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Stroke. 1999 Dec;30(12):2513-6.

Ischemic stroke subtypes: a population-based study of incidence and risk factors.

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Division of Cerebrovascular Diseases, Mayo Clinic and Mayo Foundation, Rochester, MN 55905, USA.



There is scant population-based information on incidence and risk factors for ischemic stroke subtypes.


We identified all 454 residents of Rochester, Minn, with a first ischemic stroke between 1985 and 1989 from the Rochester Epidemiology Project medical records linkage system. We used Stroke Data Bank criteria to assign infarct subtypes after reviewing medical records and brain imaging. We adjusted average annual incidence rates by age and sex to the US 1990 population and compared the age-adjusted frequency of stroke risk factors across ischemic stroke subtypes.


Age- and sex-adjusted incidence rates (per 100 000 population) were as follows: large-vessel cervical or intracranial atherosclerosis with >50% stenosis, 27; cardioembolic, 40; lacuna, 25; uncertain cause, 52; other or uncommon cause, 4. Sex differences in incidence rates were detected only for atherosclerosis with stenosis (47 [95% CI, 34 to 61] for men; 12 [95% CI, 7 to 17] for women). There was no difference in prior transient ischemic attack and hypertension among subtypes, and diabetes was not more common among patients with lacunar infarction than other common subtypes.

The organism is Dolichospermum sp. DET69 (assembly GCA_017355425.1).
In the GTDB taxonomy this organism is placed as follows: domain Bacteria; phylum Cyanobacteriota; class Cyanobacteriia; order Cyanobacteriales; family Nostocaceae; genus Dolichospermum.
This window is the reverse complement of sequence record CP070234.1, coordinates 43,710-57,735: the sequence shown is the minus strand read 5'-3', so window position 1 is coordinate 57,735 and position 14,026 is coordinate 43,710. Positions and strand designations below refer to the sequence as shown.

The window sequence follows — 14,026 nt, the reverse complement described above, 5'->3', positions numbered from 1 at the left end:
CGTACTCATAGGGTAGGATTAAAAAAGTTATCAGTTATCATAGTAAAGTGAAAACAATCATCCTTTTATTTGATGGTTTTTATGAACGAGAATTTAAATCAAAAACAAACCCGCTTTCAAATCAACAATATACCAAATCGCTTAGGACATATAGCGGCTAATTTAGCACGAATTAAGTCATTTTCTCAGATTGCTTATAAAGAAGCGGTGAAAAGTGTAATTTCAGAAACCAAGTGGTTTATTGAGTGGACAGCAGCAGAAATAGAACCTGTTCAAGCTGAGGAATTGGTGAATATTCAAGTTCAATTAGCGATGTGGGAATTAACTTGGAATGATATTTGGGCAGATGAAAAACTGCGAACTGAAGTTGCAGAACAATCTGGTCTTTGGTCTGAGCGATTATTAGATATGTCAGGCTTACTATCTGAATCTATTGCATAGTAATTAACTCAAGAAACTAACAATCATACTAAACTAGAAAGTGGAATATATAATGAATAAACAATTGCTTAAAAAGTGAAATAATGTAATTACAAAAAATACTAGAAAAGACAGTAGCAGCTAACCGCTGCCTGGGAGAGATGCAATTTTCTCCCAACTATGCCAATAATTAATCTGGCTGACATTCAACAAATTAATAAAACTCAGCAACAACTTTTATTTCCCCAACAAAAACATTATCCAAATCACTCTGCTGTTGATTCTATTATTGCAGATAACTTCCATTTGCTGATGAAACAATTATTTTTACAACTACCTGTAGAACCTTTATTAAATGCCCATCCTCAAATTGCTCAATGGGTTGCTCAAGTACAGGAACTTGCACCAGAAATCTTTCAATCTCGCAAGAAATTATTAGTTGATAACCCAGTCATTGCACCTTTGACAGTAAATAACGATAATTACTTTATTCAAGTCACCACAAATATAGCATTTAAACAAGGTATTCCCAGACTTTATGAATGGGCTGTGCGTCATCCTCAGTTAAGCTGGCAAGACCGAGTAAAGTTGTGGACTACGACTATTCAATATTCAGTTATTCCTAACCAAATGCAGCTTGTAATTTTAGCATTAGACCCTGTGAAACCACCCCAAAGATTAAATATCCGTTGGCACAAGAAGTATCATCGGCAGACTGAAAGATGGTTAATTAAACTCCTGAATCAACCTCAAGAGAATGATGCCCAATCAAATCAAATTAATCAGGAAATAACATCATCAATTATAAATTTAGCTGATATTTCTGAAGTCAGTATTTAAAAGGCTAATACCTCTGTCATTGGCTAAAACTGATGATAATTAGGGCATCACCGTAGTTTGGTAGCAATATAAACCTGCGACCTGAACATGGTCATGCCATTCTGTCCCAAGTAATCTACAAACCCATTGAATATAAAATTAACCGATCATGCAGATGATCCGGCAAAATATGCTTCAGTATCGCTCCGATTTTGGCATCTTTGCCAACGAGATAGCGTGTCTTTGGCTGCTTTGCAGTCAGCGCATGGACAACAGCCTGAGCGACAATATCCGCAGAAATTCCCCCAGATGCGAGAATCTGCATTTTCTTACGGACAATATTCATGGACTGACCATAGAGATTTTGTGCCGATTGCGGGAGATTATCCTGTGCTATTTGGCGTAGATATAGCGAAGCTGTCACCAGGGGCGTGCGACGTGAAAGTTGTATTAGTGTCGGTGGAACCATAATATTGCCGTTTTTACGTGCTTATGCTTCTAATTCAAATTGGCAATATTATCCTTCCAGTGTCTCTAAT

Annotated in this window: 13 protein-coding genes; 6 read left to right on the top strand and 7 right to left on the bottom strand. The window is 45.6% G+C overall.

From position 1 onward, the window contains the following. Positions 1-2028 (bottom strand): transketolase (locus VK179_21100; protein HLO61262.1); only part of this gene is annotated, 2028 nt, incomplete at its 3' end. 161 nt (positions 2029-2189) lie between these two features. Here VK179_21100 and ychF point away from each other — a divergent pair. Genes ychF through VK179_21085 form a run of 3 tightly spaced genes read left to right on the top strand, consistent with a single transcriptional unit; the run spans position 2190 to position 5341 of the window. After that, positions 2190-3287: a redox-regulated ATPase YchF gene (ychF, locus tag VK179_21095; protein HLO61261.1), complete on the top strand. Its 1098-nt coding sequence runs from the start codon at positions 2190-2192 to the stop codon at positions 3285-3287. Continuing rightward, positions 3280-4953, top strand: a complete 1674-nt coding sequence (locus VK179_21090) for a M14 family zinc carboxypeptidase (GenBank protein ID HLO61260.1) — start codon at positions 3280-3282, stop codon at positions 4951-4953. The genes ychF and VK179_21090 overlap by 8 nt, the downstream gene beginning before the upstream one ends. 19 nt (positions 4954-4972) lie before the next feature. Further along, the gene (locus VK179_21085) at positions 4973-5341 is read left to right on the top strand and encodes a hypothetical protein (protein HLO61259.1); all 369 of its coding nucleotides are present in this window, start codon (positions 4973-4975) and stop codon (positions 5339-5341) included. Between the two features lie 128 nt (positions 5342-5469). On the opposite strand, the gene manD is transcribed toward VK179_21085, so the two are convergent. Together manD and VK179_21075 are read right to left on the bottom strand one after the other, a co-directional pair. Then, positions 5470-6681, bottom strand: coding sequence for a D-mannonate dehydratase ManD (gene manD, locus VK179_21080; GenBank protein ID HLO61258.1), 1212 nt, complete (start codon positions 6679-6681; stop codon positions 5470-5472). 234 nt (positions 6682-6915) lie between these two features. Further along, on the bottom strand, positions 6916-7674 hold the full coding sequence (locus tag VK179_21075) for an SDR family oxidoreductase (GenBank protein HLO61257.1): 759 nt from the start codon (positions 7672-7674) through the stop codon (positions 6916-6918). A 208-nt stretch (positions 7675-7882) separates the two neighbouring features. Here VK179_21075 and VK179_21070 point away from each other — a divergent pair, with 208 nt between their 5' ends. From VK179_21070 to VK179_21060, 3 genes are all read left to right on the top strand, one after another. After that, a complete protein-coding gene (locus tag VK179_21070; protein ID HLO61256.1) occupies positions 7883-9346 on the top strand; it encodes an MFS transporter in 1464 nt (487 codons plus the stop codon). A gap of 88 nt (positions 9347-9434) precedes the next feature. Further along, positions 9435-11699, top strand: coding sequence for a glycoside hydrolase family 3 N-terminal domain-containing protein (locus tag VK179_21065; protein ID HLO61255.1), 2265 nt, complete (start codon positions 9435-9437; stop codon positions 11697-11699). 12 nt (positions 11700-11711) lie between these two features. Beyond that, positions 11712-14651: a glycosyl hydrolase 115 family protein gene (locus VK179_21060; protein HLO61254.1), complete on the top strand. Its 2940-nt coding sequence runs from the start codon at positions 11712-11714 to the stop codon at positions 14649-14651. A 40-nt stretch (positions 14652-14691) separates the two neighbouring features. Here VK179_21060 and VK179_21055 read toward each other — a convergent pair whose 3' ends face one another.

The age-adjusted incidence rate of stroke due to stenosis of the large cervicocephalic vessels is nearly 4 times higher for men than for women. There is no association between preceding transient ischemic attack and stroke mechanism. Diabetes and hypertension are not more common among patients with lacunae. Age- and sex-adjusted incidence rates for ischemic stroke subtypes in this population can be compared with similarly determined rates from other populations.

[Indexed for MEDLINE]

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